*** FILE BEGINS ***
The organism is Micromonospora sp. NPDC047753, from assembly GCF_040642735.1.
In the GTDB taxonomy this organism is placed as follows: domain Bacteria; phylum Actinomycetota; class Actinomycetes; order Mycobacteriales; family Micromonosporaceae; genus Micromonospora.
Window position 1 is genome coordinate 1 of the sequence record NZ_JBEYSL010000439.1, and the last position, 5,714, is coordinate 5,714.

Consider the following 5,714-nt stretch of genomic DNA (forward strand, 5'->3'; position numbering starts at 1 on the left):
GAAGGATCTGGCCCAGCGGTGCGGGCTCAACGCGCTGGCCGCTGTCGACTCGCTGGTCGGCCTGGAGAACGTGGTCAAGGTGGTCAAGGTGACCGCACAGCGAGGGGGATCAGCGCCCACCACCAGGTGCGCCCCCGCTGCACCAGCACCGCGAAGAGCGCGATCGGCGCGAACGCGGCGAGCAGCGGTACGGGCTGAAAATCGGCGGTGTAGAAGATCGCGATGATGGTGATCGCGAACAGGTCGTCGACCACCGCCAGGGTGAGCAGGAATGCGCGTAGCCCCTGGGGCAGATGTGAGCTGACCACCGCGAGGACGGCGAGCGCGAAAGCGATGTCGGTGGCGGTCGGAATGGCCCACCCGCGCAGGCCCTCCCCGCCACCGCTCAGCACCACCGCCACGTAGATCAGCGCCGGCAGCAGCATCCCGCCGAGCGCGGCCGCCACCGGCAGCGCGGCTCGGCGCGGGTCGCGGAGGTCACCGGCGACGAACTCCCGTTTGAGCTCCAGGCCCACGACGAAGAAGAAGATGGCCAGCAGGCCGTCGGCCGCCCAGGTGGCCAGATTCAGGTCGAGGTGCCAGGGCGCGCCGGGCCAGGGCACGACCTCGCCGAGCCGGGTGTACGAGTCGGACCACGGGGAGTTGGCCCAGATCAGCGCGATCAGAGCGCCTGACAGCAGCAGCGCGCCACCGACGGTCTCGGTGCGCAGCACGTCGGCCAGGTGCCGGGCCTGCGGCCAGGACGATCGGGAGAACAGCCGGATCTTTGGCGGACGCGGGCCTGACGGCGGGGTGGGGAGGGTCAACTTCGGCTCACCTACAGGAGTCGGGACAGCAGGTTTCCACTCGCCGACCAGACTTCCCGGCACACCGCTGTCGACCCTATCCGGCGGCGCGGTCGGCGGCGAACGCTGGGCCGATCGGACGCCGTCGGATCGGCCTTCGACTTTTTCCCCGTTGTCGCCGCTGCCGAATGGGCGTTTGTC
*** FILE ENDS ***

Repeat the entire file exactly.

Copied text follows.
The organism is Micromonospora sp. NPDC047753, from assembly GCF_040642735.1.
In the GTDB taxonomy this organism is placed as follows: domain Bacteria; phylum Actinomycetota; class Actinomycetes; order Mycobacteriales; family Micromonosporaceae; genus Micromonospora.
Window position 1 is genome coordinate 1 of the sequence record NZ_JBEYSL010000439.1, and the last position, 5,714, is coordinate 5,714.

Consider the following 5,714-nt stretch of genomic DNA (forward strand, 5'->3'; position numbering starts at 1 on the left):
GAAGGATCTGGCCCAGCGGTGCGGGCTCAACGCGCTGGCCGCTGTCGACTCGCTGGTCGGCCTGGAGAACGTGGTCAAGGTGGTCAAGGTGACCGCACAGCGAGGGGGATCAGCGCCCACCACCAGGTGCGCCCCCGCTGCACCAGCACCGCGAAGAGCGCGATCGGCGCGAACGCGGCGAGCAGCGGTACGGGCTGAAAATCGGCGGTGTAGAAGATCGCGATGATGGTGATCGCGAACAGGTCGTCGACCACCGCCAGGGTGAGCAGGAATGCGCGTAGCCCCTGGGGCAGATGTGAGCTGACCACCGCGAGGACGGCGAGCGCGAAAGCGATGTCGGTGGCGGTCGGAATGGCCCACCCGCGCAGGCCCTCCCCGCCACCGCTCAGCACCACCGCCACGTAGATCAGCGCCGGCAGCAGCATCCCGCCGAGCGCGGCCGCCACCGGCAGCGCGGCTCGGCGCGGGTCGCGGAGGTCACCGGCGACGAACTCCCGTTTGAGCTCCAGGCCCACGACGAAGAAGAAGATGGCCAGCAGGCCGTCGGCCGCCCAGGTGGCCAGATTCAGGTCGAGGTGCCAGGGCGCGCCGGGCCAGGGCACGACCTCGCCGAGCCGGGTGTACGAGTCGGACCACGGGGAGTTGGCCCAGATCAGCGCGATCAGAGCGCCTGACAGCAGCAGCGCGCCACCGACGGTCTCGGTGCGCAGCACGTCGGCCAGGTGCCGGGCCTGCGGCCAGGACGATCGGGAGAACAGCCGGATCTTTGGCGGACGCGGGCCTGACGGCGGGGTGGGGAGGGTCAACTTCGGCTCACCTACAGGAGTCGGGACAGCAGGTTTCCACTCGCCGACCAGACTTCCCGGCACACCGCTGTCGACCCTATCCGGCGGCGCGGTCGGCGGCGAACGCTGGGCCGATCGGACGCCGTCGGATCGGCCTTCGACTTTTTCCCCGTTGTCGCCGCTGCCGAATGGGCGTTTGTC